A few years ago, my wife, Ann Kowal Smith, facilitated an education initiative in Northeast Ohio. She shared with me many an idea. One night she came home quite excited. She had observed that everybody focuses on increasing college attainment rates and on reducing high school dropout rates, but nobody thinks about the rest of the adult population – the nearly 60% of American adults who have a high school degree (and even some college) but no BA. They most likely have kids and a job and a full slate of responsibilities. That many of them may find the time and the money to go back to college is a pipe dream. By creatively engaging this group to become life-long learners and critical thinkers who grow personally and professionally, might we have an opportunity to help shape and nurture the learning environment for their children and their communities?

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Books@Work is working!

Books@Work is working!

In his most recent Topics letter – a periodic communication to his followers using “old world” means: print and snail mail – President Thomas V. Chema of Hiram College shared his excitement about the progress of Books@Work: “Like many good ideas, this is a simple one. But it’s one I believe can grow into a national opportunity.”

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Do Books Help Us Accept Others?

Do Books Help Us Accept Others?

In a recent interview published in the New York Times Magazine, editor Joel Lovell made a trip to Syracuse, New York to meet with the much acclaimed novelist and short story writer George Saunders. The article’s title, “George Saunders Has Written the Best Book You Will Read This Year” sums up the basic tenor of the piece: a reverent ode to Saunders’ talent and success. Saunders’ work is a bizarre mix of nerdy science fiction à la Kurt Vonnegut and trendy post-modernism in the style of Jonathan Franzen and David Foster Wallace. The article is peppered with conversations about death, capitalism and the negative effects of western society. To end, however, Lovell writes, “The last time we met, Saunders waited in the cold with me until the bus for New York came along. We were talking about the idea of abiding, of the way that you can help people flourish just by withholding judgment, if you open yourself up to their possibilities, as Saunders put it, just as you would open yourself up to a story’s possibilities.” Suddenly any conversation over the evils of free market economy is erased. The ending refocuses Saunders at the very base of his craft and reveals that, beneath whatever the trend of the day is, fiction has, and continues to, concern itself with the basic question of empathy.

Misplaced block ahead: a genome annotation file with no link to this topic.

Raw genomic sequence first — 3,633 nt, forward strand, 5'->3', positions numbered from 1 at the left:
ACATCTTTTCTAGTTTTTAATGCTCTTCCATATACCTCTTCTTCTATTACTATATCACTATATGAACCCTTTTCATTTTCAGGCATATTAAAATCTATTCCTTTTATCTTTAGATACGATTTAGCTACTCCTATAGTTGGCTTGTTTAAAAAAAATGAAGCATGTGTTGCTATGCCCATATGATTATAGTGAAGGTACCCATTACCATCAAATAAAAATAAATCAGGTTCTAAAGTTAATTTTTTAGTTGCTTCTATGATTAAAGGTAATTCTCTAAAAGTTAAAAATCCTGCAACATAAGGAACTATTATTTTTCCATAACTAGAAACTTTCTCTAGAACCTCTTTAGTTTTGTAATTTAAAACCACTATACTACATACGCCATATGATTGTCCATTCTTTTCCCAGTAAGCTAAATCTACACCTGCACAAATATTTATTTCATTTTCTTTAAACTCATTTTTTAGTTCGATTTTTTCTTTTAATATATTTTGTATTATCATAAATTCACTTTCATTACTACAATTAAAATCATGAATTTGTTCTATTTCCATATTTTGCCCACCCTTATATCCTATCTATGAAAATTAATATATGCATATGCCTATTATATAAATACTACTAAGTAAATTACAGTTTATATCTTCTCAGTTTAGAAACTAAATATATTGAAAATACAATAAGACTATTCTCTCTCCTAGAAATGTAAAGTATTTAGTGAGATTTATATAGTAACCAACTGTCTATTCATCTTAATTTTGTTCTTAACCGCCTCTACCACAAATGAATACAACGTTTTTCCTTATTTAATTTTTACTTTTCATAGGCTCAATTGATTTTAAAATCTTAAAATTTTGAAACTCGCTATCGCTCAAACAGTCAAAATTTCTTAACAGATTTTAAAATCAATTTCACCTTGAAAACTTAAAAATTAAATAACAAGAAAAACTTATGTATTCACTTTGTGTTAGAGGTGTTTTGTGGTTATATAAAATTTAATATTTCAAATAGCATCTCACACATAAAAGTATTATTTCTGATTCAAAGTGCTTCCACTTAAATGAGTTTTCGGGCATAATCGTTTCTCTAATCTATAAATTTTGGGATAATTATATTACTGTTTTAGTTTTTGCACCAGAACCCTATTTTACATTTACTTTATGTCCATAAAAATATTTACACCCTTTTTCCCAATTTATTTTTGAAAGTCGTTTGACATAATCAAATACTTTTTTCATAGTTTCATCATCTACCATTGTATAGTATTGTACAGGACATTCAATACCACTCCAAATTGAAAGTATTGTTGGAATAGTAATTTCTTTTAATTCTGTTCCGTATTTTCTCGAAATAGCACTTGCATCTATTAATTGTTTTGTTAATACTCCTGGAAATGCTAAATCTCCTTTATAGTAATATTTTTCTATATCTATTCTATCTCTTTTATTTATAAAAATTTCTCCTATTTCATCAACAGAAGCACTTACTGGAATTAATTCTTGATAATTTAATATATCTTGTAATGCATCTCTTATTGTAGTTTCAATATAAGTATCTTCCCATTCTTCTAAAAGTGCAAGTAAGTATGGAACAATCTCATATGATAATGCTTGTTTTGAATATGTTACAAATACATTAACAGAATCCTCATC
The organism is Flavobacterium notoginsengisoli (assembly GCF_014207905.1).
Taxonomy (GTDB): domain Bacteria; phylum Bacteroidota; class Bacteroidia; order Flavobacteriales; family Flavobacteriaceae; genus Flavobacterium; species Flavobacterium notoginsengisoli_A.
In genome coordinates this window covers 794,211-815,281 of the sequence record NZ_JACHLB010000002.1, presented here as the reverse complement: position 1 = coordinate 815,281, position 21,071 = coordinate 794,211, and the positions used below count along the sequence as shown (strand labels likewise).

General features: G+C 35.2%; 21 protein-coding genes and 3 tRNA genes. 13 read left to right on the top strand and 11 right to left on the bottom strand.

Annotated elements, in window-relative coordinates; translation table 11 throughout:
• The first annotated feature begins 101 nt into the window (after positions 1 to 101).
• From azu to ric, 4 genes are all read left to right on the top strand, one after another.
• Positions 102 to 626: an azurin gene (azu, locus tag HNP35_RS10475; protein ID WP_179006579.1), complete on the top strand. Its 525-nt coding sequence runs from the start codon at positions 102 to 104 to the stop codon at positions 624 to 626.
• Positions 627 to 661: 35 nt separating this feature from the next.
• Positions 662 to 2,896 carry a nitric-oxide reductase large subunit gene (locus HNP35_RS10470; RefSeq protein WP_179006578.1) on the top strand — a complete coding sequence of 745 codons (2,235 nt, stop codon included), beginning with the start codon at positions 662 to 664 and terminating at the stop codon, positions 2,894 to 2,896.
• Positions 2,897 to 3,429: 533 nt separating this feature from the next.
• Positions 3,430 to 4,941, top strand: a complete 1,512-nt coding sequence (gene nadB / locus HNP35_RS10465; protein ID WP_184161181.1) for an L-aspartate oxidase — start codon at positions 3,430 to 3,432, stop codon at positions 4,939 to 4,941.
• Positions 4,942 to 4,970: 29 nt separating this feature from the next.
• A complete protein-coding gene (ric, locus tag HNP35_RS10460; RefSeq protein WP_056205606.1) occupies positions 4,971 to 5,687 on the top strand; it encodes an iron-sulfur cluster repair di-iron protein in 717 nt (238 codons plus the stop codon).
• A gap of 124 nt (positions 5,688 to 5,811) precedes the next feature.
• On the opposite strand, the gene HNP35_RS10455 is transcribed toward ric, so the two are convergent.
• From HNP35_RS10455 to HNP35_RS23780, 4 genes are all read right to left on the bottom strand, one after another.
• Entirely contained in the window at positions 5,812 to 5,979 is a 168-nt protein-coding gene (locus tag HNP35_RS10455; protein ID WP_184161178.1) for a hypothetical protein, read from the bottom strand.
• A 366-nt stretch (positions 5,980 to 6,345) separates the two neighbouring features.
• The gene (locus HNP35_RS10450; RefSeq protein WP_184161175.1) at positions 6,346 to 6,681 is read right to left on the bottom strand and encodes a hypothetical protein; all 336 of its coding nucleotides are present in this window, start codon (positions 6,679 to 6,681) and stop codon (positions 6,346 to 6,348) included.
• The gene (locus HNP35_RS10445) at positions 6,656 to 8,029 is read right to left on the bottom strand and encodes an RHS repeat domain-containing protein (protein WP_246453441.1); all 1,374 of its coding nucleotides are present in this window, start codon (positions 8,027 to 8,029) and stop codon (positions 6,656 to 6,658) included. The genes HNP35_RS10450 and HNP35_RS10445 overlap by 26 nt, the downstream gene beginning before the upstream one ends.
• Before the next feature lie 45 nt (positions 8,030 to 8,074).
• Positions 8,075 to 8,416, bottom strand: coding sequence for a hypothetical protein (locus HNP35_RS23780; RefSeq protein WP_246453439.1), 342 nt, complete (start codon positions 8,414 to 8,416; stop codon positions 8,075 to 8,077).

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How does reading affect the brain?

How does reading affect the brain?

There is nothing quite as engaging as getting lost in a good book. We talk about becoming one with the characters, absorbed in the story – even feeling an odd sense of loss when we have finished the book and our lives move on. As we absorb ourselves in the story, what is really happening inside our brains?

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Welcome to the Books@Work Blog

Welcome to the Books@Work Blog! In this space, we share news of the program and its development, as well as interesting thoughts and ideas at the intersection of workplace learning, critical thinking and lifelong personal growth. Highlighting interesting research, relevant news, issues and insights, we seek to inspire debate and discussion with our weekly posts. Featuring our own thoughts as well as the ideas of a variety of interested contributors, we aim to become an important source of food for thought! Please let us know how we are doing!